“My dad was a truck driver for 40 years,” she says. “My mum is a retired shoe factory worker, and every single one of my family members were shift workers. So, when I learned about Deputy and the community that we could help engage and help have a better work life… It just really resonated with me.”

Globally, the need is there. In Australia, there are more than 2 million casual workers. In the US, there are more than 80 million. And according to Deputy data, which looked at nearly 4,000 hourly workers across retail, healthcare and hospitality sectors in the US, Australia, New Zealand and the UK, nearly half of US workers said they needed help managing their schedules and hours.

Deputy grew steadily until about 2016, when it sought capital. It raised $144 million across two years, and was valued at $423 million in 2018. But COVID stripped some of those gains and saw the company, which was co-founded by Steve Shelley and Ashik Ahmed in Sydney in 2008, lay-off about one-third of its workforce, as the number of shift workers accessing its platform halved in the three weeks after March 2020 COVID restrictions set in.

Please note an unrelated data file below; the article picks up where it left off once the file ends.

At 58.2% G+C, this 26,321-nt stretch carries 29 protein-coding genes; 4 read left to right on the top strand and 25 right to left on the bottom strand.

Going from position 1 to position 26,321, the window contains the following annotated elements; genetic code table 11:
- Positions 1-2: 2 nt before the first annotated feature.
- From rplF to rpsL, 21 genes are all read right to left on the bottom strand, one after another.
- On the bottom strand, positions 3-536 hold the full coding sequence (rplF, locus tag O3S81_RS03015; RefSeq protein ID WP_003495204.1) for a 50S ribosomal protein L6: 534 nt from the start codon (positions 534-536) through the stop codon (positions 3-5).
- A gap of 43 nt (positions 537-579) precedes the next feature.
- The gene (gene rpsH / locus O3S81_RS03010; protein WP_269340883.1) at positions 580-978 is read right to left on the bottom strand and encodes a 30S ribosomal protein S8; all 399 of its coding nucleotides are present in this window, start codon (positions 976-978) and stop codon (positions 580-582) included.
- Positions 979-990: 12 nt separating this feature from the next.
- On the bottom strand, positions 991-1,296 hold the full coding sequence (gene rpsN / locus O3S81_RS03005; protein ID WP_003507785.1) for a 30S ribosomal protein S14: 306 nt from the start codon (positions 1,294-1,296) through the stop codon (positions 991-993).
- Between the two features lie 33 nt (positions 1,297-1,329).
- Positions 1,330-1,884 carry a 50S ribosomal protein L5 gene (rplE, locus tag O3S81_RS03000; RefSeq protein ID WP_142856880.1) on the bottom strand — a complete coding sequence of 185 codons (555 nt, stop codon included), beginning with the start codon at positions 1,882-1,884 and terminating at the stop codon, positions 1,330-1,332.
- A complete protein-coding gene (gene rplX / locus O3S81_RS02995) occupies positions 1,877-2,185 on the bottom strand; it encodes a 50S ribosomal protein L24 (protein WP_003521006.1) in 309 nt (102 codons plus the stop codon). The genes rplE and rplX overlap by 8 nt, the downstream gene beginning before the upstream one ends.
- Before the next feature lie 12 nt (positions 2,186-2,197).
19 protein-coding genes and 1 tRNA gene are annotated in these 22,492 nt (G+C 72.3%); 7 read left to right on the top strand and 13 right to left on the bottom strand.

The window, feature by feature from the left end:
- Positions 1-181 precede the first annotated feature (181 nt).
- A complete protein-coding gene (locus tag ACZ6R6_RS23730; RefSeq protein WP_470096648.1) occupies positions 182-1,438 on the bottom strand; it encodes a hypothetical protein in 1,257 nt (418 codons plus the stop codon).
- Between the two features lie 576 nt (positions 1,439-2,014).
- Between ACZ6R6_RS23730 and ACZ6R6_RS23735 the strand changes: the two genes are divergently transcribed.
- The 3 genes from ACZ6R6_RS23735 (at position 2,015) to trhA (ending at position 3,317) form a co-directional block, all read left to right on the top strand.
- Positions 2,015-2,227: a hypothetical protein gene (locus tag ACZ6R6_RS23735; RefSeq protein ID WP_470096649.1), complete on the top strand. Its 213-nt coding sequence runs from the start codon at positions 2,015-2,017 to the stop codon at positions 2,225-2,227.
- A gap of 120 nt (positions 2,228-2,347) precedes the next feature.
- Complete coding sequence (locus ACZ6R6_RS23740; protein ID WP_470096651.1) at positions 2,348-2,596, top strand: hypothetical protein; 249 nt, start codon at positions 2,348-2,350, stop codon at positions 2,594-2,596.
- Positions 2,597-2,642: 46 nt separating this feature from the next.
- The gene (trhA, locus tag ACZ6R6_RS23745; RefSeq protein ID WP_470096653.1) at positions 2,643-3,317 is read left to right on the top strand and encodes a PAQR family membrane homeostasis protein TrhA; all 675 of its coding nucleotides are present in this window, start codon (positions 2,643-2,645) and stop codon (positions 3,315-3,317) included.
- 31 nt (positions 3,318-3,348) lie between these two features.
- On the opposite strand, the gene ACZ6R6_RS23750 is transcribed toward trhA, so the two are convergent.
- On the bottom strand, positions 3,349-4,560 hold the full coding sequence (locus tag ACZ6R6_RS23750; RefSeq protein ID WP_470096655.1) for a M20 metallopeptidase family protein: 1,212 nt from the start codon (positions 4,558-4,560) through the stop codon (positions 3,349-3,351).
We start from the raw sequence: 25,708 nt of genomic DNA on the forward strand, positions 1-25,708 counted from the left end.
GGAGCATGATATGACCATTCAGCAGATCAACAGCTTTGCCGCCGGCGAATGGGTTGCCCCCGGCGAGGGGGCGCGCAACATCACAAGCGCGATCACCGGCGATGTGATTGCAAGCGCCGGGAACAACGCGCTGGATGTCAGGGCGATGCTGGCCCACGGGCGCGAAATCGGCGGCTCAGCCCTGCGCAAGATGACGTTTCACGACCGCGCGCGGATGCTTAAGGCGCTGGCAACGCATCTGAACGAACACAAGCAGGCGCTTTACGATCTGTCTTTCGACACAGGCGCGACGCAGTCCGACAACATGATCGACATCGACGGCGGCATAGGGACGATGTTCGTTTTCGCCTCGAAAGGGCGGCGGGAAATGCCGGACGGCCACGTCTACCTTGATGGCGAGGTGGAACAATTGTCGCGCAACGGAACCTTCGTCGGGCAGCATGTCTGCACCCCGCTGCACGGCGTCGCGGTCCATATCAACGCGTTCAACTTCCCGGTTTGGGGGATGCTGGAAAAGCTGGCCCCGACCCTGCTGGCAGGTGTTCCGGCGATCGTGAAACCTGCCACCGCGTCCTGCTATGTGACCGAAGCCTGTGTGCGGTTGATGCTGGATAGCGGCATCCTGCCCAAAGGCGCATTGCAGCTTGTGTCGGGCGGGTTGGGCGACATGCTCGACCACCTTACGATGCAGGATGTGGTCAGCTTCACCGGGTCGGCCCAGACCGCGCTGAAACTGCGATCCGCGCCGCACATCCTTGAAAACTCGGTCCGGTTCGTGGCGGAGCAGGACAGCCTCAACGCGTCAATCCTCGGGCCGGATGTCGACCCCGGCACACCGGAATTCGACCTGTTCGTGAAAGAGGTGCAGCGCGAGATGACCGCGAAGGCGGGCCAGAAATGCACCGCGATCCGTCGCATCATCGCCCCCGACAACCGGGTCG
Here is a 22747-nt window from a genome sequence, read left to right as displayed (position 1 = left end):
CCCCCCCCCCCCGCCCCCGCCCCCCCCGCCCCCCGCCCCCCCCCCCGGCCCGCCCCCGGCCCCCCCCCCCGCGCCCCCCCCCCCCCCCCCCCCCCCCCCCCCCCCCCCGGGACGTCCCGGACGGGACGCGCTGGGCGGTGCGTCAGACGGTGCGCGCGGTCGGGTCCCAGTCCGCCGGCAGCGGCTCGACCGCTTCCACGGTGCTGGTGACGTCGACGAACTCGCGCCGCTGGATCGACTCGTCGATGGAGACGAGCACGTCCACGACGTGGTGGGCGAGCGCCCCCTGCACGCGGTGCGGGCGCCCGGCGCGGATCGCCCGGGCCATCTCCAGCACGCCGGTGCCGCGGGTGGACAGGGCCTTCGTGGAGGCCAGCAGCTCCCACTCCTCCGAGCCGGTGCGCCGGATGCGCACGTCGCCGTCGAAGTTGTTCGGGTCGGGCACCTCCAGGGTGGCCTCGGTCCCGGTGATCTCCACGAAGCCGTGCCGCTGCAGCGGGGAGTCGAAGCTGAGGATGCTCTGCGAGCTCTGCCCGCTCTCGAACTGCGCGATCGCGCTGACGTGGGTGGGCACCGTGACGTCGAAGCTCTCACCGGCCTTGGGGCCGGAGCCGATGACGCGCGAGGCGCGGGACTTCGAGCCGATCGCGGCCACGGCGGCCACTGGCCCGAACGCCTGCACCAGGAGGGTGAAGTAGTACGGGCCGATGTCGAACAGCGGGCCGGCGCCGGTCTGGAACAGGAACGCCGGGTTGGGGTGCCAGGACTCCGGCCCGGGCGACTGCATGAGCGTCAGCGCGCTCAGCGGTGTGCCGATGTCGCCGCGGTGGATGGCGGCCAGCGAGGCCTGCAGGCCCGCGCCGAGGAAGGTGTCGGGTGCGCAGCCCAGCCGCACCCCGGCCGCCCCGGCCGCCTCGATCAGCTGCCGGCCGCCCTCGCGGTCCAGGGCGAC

“Deputy navigated the challenges posed by the pandemic by prioritising the health of the business and shifting focus toward profitability early on, which set a strong foundation for growth,” Martincevic says.

“The company’s adaptability and foresight to pivot towards sectors experiencing growth, such as healthcare and services — while traditional sectors like retail and hospitality were struggling — speaks volumes about our resilience and ability to adapt for emerging opportunities.”

We’re talking about 2.7 billion people that don’t have the tools to be more productive at work, so actually, I think we need more companies that are serving our space.”

– Silvija Martincevic, CEO, Deputy

But ASIC documents filed last year show Deputy has bounced back: it recorded its first profits before tax of $9.1 million in the 2022-23 financial year (up $33 million on the year before, which was a loss of $24.3 million), and revenue increased to $103 million, up 38% from $75.7 million the year prior. It also had a cash balance of $31.7 million (up $12.3 million or 64% on the year prior).